There’s a war brewing in Japan, and the banks should pay attention
Now there is a similar war brewing in Japan. This time it is for mobile P2P payments. A few players are vying to become the Japanese equivalent of Venmo, a company founded eight years ago in the United States and now owned by PayPal. The local equivalents are Anypay, Kyash, LINE Pay and, to a certain extent, Yoropay. What makes this war particularly interesting is how similar it is to the news app war. So much so that Anypay was even founded by the former CEO of Gunosy, Shinji Kimura.
Somewhere along this journey, global delivery of IT services grew less important and less strategic. Cost savings became the key criteria to measure success and service providers commoditized their offerings to meet market demand. But at what cost? Industry vets would likely point to a lack of innovation, poor delivery or the recent trend to repatriate services. Indeed, the desire for continued cost cutting has made functional CIOs and global IT service providers less and less relevant.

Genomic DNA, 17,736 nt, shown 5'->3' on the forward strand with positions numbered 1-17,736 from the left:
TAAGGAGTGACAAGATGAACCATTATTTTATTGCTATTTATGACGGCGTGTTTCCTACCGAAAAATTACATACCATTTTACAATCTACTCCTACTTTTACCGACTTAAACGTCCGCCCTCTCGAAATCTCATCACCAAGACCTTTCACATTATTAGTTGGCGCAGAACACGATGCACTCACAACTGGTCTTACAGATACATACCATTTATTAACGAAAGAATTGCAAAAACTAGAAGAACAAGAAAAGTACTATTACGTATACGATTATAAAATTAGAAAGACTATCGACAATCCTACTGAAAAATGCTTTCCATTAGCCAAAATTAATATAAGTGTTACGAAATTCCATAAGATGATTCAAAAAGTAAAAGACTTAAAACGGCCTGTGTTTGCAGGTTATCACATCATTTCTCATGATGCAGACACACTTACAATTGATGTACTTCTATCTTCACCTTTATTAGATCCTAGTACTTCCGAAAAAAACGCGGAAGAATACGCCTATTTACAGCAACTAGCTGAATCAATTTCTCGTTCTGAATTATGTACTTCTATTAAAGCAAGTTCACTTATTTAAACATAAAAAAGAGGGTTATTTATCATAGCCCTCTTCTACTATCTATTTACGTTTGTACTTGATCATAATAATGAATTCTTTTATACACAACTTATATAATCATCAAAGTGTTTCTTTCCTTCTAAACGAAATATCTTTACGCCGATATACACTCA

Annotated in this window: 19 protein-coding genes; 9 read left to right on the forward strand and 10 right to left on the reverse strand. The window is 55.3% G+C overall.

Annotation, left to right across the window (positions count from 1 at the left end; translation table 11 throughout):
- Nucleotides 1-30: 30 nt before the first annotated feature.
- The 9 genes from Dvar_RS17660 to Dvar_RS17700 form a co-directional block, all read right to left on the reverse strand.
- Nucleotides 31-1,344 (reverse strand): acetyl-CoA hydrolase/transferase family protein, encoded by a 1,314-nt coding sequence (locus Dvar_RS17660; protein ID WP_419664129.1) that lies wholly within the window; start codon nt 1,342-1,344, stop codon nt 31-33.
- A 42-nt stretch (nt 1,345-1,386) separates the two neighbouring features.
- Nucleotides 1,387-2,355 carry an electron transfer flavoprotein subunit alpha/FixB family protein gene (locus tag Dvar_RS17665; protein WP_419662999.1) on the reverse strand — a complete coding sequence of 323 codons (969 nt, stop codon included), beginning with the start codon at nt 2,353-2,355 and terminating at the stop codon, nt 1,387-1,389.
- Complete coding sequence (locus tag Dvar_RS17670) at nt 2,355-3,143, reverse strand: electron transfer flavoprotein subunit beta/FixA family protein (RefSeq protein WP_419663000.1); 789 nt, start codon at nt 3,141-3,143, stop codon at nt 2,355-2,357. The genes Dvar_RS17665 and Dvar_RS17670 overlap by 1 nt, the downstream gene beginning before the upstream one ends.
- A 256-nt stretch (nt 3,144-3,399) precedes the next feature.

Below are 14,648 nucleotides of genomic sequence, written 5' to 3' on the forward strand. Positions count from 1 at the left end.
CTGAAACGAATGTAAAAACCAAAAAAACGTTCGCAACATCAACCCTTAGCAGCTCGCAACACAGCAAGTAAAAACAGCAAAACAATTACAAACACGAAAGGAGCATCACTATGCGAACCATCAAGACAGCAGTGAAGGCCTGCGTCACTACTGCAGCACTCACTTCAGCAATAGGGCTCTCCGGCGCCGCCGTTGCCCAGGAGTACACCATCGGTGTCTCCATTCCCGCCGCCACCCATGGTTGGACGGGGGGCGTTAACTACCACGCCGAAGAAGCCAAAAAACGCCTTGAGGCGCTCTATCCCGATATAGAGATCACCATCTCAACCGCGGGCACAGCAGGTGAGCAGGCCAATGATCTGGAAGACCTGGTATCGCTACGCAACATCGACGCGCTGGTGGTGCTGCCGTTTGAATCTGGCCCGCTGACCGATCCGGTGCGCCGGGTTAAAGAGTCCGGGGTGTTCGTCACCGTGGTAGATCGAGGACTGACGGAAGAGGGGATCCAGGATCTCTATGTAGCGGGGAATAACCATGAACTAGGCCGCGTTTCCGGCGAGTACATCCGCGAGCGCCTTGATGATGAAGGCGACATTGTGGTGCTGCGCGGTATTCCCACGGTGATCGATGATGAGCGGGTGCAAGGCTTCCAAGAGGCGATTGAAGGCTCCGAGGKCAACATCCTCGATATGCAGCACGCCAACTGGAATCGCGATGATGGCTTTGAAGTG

By definition the title of Chief Procurement Officer is no longer accurate or reflective of the job’s responsibilities. The title doesn’t even sound strategic. So I say kill it and demand the correct and more strategic title: Chief Value Officer.
The concept of CVO is nothing new. It has been suggested as a title for a senior level officer position for a number of years. I researched the title on Linked-In and found that there were actually quite a few people with that title across a number of industries and functions. Wikipedia’s definition “business value: is an informal term that includes all forms of value that determine the health and well-being of the firm in the long run.”
https://www.linkedin.com/pulse/cpo-dead-michael-shaw There is an article every few months saying that the CPO has to evolve into something new (C#O, CVO) and yet there are companies that still don’t have proper procurement discipline. The title is just a title, the function of any good CPO is to bring value and reduce risk. How that is done as business evolves is what separates the good CPOs from the pack.
Comcast CEO Brian Roberts talk cord-cutting, customer service, net neutrality
Verizon is killing Tumblr’s fight for net neutrality
One reason for Karp and Tumblr’s silence? Last week Verizon completed its acquisition of Tumblr parent company Yahoo, kicking off the subsequent merger of Yahoo and AOL to create a new company called Oath. As one of the world’s largest ISPs, Verizon is notorious for challenging the principles of net neutrality — it sued the FCC in an effort to overturn net neutrality rules in 2011, and its general counsel Kathy Grillo published a note this April complimenting new FCC chairman Ajit Pai’s plan to weaken telecommunication regulations.